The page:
OFFICIAL EC-COUNCIL STATEMENT RE: EC-Council – CEH – Unethical Behavior

OFFICIAL EC-COUNCIL STATEMENT RE: EC-Council – CEH – Unethical Behavior: A recent blog post was brought to our attention with regard to anonymous internet activity in the Feb-May 2010 timeframe with the preceding title. We are taking this matter very seriously. EC-Council in no way supports, condones, or permits this type of unethical behavior. At this time, there is a lack of conclusive evidence that suggests these postings were made or endorsed by EC-Council’s employees or affiliates. Due to the nature of these allegations an investigation is being conducted. Should any findings be conclusive, EC-Council will handle accordingly. EC-Council enforces and adheres to a strict Code of Conduct, and we expect our partners, affiliates and competitors to uphold the same standards.


Jay Bavisi Meeting Prime Minister Najib at an Exclusive Event in Washington D.C


Exploit Code for 981374

Microsoft Security Advisory (981374): Vulnerability in Internet Explorer Could Allow Remote Code Execution
The vulnerability is a use-after-free (invalid pointer reference) vulnerability within iepeers.dll and only Internet Explorer versions 6 and 7 are vulnerable. Internet Explorer 8 and 5 are not affected.
Download the Exploit code here


Chinese University Behind Attacks

This is interesting. What can I say? I am shocked.

A series of online attacks on Google and dozens of other American corporations have been traced to computers at two educational institutions in China, including one with close ties to the Chinese military, the Chinese schools involved are Shanghai Jiaotong University and the Lanxiang Vocational School.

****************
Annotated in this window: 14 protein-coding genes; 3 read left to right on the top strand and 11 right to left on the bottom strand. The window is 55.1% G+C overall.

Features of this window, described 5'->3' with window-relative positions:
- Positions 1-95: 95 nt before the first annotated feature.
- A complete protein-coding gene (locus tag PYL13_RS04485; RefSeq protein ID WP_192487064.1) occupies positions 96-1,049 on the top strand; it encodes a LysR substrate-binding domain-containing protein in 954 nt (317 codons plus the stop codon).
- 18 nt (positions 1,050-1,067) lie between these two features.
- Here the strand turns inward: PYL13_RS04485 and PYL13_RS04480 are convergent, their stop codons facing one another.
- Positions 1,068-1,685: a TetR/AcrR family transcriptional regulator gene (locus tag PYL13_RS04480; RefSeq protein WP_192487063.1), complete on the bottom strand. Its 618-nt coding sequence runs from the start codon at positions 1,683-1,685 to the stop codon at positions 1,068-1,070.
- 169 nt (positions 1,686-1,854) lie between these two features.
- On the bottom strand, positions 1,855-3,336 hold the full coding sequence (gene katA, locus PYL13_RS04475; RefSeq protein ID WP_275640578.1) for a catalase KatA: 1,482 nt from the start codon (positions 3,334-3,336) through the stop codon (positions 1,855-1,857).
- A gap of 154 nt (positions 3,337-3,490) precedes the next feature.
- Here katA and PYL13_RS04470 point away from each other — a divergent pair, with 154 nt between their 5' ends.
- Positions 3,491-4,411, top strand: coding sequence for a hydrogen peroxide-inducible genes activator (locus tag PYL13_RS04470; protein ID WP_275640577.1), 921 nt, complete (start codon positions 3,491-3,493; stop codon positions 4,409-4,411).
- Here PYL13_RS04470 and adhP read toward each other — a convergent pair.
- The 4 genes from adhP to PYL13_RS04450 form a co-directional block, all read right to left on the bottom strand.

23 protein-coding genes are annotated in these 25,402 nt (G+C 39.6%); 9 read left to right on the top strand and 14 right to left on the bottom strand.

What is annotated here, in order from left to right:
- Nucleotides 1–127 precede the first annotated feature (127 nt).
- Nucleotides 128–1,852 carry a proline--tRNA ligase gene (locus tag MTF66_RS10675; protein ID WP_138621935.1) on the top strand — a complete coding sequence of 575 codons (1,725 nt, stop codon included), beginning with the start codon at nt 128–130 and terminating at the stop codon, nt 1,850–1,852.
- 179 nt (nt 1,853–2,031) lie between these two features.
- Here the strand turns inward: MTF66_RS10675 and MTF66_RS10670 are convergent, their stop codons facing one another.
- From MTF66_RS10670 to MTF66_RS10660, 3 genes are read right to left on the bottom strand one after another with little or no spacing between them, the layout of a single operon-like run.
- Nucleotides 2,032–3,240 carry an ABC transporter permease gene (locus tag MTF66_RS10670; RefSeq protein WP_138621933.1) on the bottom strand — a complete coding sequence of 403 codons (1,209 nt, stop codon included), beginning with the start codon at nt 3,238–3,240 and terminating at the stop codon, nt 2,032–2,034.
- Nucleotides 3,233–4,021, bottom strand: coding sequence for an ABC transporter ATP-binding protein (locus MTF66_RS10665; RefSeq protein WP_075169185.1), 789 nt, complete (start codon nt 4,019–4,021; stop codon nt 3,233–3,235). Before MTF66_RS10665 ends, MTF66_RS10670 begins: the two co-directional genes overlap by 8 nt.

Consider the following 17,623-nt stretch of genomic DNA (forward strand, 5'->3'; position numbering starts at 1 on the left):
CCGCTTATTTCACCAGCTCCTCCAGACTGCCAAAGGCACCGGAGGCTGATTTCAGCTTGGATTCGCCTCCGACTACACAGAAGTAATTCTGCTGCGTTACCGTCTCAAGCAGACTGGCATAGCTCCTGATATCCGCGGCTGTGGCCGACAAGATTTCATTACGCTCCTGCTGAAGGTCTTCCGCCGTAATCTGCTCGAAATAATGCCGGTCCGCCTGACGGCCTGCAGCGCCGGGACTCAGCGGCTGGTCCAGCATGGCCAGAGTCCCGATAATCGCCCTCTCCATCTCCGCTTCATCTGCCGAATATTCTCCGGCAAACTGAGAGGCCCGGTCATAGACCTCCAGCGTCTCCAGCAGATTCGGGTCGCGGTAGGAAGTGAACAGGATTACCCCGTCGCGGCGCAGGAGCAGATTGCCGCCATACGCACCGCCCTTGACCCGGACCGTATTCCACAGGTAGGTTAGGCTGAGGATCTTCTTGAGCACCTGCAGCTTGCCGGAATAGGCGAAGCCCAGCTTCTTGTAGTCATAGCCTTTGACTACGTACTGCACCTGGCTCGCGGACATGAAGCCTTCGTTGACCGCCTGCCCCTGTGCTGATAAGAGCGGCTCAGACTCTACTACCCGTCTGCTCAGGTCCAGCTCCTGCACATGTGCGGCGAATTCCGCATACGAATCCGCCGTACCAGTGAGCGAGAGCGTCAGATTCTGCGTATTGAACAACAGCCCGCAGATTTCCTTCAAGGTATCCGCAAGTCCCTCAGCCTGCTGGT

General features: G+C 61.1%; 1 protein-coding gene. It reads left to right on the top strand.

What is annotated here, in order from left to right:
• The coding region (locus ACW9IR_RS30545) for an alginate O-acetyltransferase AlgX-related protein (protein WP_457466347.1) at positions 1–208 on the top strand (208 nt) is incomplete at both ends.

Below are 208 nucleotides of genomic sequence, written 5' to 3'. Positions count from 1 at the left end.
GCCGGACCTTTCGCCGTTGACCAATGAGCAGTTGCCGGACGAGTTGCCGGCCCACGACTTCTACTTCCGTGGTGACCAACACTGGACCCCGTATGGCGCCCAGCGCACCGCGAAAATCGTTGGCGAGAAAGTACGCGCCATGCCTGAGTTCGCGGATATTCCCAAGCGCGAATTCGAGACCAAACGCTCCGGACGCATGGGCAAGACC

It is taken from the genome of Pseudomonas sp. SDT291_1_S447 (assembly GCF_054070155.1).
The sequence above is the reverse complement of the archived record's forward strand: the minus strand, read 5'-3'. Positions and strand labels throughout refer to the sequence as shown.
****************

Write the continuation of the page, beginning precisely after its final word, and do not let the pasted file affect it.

Oh boy. I cannot even trust University education today….


The Google Cyber Attack

It is interesting to read the developments in the recent attack against Google a.k.a. “Aurora”

What I find as perplexing is the fact that even after a recent formal protest by the US State Department to the Chinese authorities, many concede that there is little or nothing the US government can do to retaliate. Apparently, this is not the first time. According to State Department spokes person, Phillip Crowley, …”Similar concerns have been raised in the past on numerous occasions”.

So what can we really do?

This is an example of the complexities the world faces with the proliferation of the internet. While the political ramifications are many and complex, and outside the realm of the technological debate, the question that we need to pose is – “What can we do technologically ? ”

Technologically corporations need to become self reliant in matters of information security which includes everything we have been doing all these years and much more.We need to accept that  “zero days” can undo the best work we have done and put the organization at risk. How do corporations balance budgets, corporate responsibility, shareholder value and yet manage this risk effectively when there are known underground sites that openly “trade” in zero days in the name of research!